LEGO is an interactive proof development system (proof assistant) designed and implemented by Randy Pollack in Edinburgh using New Jersey ML. It implements various related type systems - the Edinburgh Logical Framework (LF), the Calculus of Constructions (CC), the Generalized Calculus of Constructions (GCC) and the Unified Theory of Dependent Types (UTT). LEGO is a powerful tool for interactive proof development in the natural deduction style. It supports refinement proof as a basic operation. The system design emphasizes removing the more tedious aspects of interactive proofs. For example, features of the system like argument synthesis and universe polymorphism make proof checking more practical by bringing the level of formalization closer to that of informal mathematics. The higher-order power of its underlying type theories, and the support of specifying new inductive types, provide an expressive language for formalization of mathematical problems and program specification and development.

References in zbMATH (referenced in 53 articles )

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  1. Charguéraud, Arthur: The locally nameless representation (2012)
  2. Felty, Amy; Momigliano, Alberto: Hybrid. A definitional two-level approach to reasoning with higher-order abstract syntax (2012)
  3. Ranta, Aarne: Machine translation and type theory (2012)
  4. Dennis, Louise Abigail; Green, Ian; Smaill, Alan: The use of embeddings to provide a clean separation of term and annotation for higher order rippling (2011)
  5. Lengrand, Stéphane Jean Eric; Dyckhoff, Roy; McKinna, James: A focused sequent calculus framework for proof search in pure type systems (2011)
  6. Geuvers, H.: Proof assistants: history, ideas and future (2009)
  7. Luo, Zhaohui; Adams, Robin: Structural subtyping for inductive types with functorial equality rules (2008)
  8. Nanevski, Aleksandar; Morrisett, Greg; Shinnar, Avraham; Govereau, Paul; Birkedal, Lars: Ynot: dependent types for imperative programs (2008)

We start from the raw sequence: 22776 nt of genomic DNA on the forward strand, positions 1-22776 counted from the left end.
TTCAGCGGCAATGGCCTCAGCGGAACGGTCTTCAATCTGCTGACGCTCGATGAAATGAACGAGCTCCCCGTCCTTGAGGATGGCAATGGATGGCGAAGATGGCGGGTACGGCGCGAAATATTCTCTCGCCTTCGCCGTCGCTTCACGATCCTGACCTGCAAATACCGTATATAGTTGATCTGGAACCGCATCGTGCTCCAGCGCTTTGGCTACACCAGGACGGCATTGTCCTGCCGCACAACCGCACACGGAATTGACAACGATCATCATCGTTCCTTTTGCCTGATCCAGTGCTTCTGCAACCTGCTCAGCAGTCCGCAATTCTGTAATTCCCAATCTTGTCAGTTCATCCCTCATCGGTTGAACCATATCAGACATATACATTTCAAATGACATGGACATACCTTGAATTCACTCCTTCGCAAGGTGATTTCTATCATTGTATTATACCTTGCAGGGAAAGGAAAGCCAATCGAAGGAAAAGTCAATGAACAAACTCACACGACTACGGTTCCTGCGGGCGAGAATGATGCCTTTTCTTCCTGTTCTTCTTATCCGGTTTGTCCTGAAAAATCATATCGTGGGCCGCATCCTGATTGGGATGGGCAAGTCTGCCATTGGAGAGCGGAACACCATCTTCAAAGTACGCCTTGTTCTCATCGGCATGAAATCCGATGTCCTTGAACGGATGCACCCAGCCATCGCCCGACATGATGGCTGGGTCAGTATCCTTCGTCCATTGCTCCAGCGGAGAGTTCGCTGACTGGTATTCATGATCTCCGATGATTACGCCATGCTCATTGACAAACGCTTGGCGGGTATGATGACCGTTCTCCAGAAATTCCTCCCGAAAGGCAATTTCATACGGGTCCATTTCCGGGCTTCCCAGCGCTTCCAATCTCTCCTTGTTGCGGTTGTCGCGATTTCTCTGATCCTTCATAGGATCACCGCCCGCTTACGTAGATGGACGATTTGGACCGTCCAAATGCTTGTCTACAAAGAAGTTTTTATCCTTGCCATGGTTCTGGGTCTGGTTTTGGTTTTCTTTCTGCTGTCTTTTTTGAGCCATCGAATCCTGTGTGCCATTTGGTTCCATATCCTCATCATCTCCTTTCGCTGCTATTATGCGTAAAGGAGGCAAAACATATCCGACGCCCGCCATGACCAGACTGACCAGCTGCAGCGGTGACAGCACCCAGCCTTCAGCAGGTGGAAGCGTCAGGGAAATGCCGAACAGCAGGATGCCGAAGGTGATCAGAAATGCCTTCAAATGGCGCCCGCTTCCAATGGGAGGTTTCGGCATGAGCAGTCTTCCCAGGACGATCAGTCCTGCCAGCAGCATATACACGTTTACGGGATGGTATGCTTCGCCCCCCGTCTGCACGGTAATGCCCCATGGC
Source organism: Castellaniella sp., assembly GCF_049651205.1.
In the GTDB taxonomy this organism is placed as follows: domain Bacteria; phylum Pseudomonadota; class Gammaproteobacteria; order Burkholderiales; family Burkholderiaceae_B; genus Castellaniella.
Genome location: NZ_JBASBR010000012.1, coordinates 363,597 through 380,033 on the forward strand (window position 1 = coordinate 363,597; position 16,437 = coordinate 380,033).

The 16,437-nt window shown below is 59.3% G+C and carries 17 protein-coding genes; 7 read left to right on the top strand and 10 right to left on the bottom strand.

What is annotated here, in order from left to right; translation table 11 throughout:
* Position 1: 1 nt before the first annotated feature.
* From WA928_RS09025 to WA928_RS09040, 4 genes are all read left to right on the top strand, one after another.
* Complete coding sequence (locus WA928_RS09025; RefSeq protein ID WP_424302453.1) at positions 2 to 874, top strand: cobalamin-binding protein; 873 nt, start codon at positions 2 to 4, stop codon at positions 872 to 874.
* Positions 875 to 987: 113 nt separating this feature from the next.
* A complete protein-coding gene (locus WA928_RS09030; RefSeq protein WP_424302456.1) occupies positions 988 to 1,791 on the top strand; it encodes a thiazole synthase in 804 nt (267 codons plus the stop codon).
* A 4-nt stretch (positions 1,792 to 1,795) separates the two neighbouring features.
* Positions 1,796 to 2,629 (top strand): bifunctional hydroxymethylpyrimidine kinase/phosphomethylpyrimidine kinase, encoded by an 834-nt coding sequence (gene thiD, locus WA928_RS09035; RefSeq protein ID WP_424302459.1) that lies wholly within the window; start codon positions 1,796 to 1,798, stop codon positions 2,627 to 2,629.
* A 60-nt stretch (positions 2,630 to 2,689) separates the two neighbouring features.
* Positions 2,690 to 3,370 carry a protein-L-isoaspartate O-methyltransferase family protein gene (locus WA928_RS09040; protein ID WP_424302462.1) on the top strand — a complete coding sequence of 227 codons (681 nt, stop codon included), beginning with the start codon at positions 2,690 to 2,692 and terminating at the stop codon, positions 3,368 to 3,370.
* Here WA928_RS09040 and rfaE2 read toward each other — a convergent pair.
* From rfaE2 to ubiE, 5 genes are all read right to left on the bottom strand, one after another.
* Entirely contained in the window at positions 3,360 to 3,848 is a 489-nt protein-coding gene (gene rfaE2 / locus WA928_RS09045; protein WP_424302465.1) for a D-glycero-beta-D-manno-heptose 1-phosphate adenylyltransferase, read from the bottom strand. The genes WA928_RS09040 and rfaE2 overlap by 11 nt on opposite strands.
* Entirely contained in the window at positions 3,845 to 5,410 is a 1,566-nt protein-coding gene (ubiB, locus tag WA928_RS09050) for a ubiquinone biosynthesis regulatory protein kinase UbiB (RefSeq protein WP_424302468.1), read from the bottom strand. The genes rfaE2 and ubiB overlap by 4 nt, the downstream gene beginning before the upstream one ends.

9. Moczydłowski, Wojciech: A normalizing intuitionistic set theory with inaccessible sets (2007)
  10. Brady, Edwin; Hammond, Kevin: A dependently typed framework for static analysis of program execution costs (2006)
  11. Aydemir, Brian E.; Bohannon, Aaron; Fairbairn, Matthew; Foster, J.Nathan; Pierce, Benjamin C.; Sewell, Peter; Vytiniotis, Dimitrios; Washburn, Geoffrey; Weirich, Stephanie; Zdancewic, Steve: Mechanized metatheory for the masses: the PoplMark challenge (2005)
  12. Luo, Zhaohui; Luo, Yong: Transitivity in coercive subtyping (2005)
  13. McBride, Conor: Epigram: Practical programming with dependent types (2005)
  14. Verdejo, Alberto; Martí-Oliet, Narciso: Two case studies of semantics execution in Maude: CCS and LOTOS (2005)
  15. Westbrook, Edwin; Stump, Aaron; Wehrman, Ian: A language-based approach to functionally correct imperative programming (2005)
  16. Wiedijk, Freek (ed.): The seventeen provers of the world. Foreword by Dana S. Scott.. (2005)
  17. Bertot, Yves; Castéran, Pierre: Interactive theorem proving and program development. Coq’Art: the calculus of inductive constructions. Foreword by Gérard Huet and Christine Paulin-Mohring. (2004)
  18. Brady, Edwin; McBride, Conor; McKinna, James: Inductive families need not store their indices (2004)
  19. Buchberger, Bruno: Algorithm-supported mathematical theory exploration: A personal view and strategy (2004)
  20. Schürmann, Carsten: Twelf and Delphin: logic and functional programming in a meta-logical framework (2004)

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